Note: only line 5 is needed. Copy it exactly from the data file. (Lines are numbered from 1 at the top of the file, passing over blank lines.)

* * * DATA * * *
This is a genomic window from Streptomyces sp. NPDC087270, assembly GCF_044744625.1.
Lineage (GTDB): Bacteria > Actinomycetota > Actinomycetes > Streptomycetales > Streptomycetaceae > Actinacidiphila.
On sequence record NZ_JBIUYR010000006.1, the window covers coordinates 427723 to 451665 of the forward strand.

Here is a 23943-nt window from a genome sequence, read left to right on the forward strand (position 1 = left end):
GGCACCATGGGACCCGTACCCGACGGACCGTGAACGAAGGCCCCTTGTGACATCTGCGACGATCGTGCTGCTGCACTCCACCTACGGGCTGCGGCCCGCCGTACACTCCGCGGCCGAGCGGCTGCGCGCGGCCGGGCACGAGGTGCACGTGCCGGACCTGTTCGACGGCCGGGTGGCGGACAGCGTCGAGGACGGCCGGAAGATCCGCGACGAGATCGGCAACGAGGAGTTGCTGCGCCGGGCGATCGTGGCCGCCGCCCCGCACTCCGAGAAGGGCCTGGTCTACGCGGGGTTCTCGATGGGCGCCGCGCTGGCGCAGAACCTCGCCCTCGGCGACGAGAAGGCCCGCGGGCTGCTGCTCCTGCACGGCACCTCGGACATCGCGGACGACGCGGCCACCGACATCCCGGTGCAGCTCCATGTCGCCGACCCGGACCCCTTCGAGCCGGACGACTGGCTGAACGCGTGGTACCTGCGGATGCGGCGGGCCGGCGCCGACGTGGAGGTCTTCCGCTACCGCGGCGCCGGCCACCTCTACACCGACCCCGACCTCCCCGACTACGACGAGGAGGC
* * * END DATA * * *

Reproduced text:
GGCACCATGGGACCCGTACCCGACGGACCGTGAACGAAGGCCCCTTGTGACATCTGCGACGATCGTGCTGCTGCACTCCACCTACGGGCTGCGGCCCGCCGTACACTCCGCGGCCGAGCGGCTGCGCGCGGCCGGGCACGAGGTGCACGTGCCGGACCTGTTCGACGGCCGGGTGGCGGACAGCGTCGAGGACGGCCGGAAGATCCGCGACGAGATCGGCAACGAGGAGTTGCTGCGCCGGGCGATCGTGGCCGCCGCCCCGCACTCCGAGAAGGGCCTGGTCTACGCGGGGTTCTCGATGGGCGCCGCGCTGGCGCAGAACCTCGCCCTCGGCGACGAGAAGGCCCGCGGGCTGCTGCTCCTGCACGGCACCTCGGACATCGCGGACGACGCGGCCACCGACATCCCGGTGCAGCTCCATGTCGCCGACCCGGACCCCTTCGAGCCGGACGACTGGCTGAACGCGTGGTACCTGCGGATGCGGCGGGCCGGCGCCGACGTGGAGGTCTTCCGCTACCGCGGCGCCGGCCACCTCTACACCGACCCCGACCTCCCCGACTACGACGAGGAGGC